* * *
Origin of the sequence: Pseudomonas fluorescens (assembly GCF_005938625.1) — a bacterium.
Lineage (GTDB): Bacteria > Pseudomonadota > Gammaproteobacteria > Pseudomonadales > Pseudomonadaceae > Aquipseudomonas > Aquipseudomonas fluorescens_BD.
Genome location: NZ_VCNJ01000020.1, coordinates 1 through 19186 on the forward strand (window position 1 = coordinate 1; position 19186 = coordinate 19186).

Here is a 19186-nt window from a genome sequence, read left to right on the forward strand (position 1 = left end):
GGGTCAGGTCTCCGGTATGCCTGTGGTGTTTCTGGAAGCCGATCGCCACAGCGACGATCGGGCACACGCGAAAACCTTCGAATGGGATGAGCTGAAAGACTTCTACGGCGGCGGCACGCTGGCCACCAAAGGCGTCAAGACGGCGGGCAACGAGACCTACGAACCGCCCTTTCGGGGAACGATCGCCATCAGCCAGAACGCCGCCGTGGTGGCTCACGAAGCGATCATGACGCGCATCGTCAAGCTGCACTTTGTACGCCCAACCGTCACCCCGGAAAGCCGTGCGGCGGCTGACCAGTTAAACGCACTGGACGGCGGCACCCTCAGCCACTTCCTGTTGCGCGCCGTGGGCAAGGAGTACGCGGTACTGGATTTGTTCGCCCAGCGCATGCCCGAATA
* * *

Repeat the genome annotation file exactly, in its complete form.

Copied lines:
Origin of the sequence: Pseudomonas fluorescens (assembly GCF_005938625.1) — a bacterium.
Lineage (GTDB): Bacteria > Pseudomonadota > Gammaproteobacteria > Pseudomonadales > Pseudomonadaceae > Aquipseudomonas > Aquipseudomonas fluorescens_BD.
Genome location: NZ_VCNJ01000020.1, coordinates 1 through 19186 on the forward strand (window position 1 = coordinate 1; position 19186 = coordinate 19186).

Here is a 19186-nt window from a genome sequence, read left to right on the forward strand (position 1 = left end):
GGGTCAGGTCTCCGGTATGCCTGTGGTGTTTCTGGAAGCCGATCGCCACAGCGACGATCGGGCACACGCGAAAACCTTCGAATGGGATGAGCTGAAAGACTTCTACGGCGGCGGCACGCTGGCCACCAAAGGCGTCAAGACGGCGGGCAACGAGACCTACGAACCGCCCTTTCGGGGAACGATCGCCATCAGCCAGAACGCCGCCGTGGTGGCTCACGAAGCGATCATGACGCGCATCGTCAAGCTGCACTTTGTACGCCCAACCGTCACCCCGGAAAGCCGTGCGGCGGCTGACCAGTTAAACGCACTGGACGGCGGCACCCTCAGCCACTTCCTGTTGCGCGCCGTGGGCAAGGAGTACGCGGTACTGGATTTGTTCGCCCAGCGCATGCCCGAATA